Let's circle back 'round to our Paw Patrol friends. We also threw the Paw Patrol Monkey Temple into the mix for the young kids. They seemd to enjoy it, but it didn't hold the kids for long. Along with some extra Paw Patrol dogs ($7.99 each) this toys performed well, but not great. It seemed that the kids would have been just as happy playing with the individual characters as they were playing with the Monkey Temple. The Monkey Temple sells for $39.99.
All four of our younger girls played with the Elsa dolls we had ready for them. That's right, Elsa from Frozen is still making the hot toy lists. We brought two different versions of the doll - one that sings 'Let it Go,' and the other was just the doll, no other bells or whistles. The noisy variety known as, Disney Frozen Lights Elsa retails for $29.99 and the Classic Elsa Doll for $7.99. The idea here was to see how much a difference the singing made. Hank asked the girls which one they preferred and both (as you'd expect) went with the singing variety. Elsa still seems to be a hit with the girls.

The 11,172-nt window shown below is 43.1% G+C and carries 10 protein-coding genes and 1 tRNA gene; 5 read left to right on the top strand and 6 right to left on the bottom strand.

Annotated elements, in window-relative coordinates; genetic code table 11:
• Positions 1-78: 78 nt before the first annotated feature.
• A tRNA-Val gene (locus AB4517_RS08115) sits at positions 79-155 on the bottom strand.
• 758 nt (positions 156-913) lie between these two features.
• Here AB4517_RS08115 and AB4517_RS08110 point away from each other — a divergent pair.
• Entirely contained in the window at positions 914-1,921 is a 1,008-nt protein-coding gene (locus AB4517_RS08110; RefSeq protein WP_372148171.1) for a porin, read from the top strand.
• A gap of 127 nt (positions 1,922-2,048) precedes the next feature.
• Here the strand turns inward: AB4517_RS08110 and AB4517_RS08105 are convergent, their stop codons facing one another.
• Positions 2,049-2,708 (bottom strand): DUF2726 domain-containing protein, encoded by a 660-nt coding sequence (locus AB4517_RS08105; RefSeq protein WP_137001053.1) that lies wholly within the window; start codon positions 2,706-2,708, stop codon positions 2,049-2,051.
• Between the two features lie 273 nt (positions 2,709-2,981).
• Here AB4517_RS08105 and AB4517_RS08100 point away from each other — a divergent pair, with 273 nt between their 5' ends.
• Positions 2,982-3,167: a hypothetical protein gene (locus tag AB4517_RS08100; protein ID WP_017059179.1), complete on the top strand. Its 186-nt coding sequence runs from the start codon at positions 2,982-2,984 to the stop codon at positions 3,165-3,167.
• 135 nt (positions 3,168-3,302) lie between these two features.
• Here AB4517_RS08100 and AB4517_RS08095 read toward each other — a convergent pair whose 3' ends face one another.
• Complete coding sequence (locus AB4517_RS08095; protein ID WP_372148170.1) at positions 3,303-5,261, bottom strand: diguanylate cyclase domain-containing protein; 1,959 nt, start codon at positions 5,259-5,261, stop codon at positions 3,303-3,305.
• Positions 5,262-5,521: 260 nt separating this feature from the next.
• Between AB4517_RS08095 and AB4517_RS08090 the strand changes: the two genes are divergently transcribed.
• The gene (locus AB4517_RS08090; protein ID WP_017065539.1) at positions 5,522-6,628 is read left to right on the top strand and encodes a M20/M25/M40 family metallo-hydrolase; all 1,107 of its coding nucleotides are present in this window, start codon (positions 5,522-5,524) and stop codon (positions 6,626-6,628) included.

The popular toy that should make parents happy is the Fisher Price Thinks & Learn Code-A-Pillar. This toy is a great way to get your little ones thinking. It's a toy designed to build coding skills, which we all know is the way of the 21st century. Here's the idea: the head of the Code-A-Pillar is the on/off switch and also the start button, the remaining eight pieces have different commands on them, such as; turn right, turn left, move straight and make a sound. Children arrange these pieces however they see fit and then hit the start button - which then sets off the Code-A-Pillar into the very sequence that they created. A very simple toy, but what we learned is that kids need to be shown how the toy works a couple of times before they learn to use it properly. Once the kids figured it out, they were excited about the idea of "programming." This toys is selling for $38.99 and requires 4 AA batteries, which were included.
Our second group consisted of 8 and 9-year-old kids.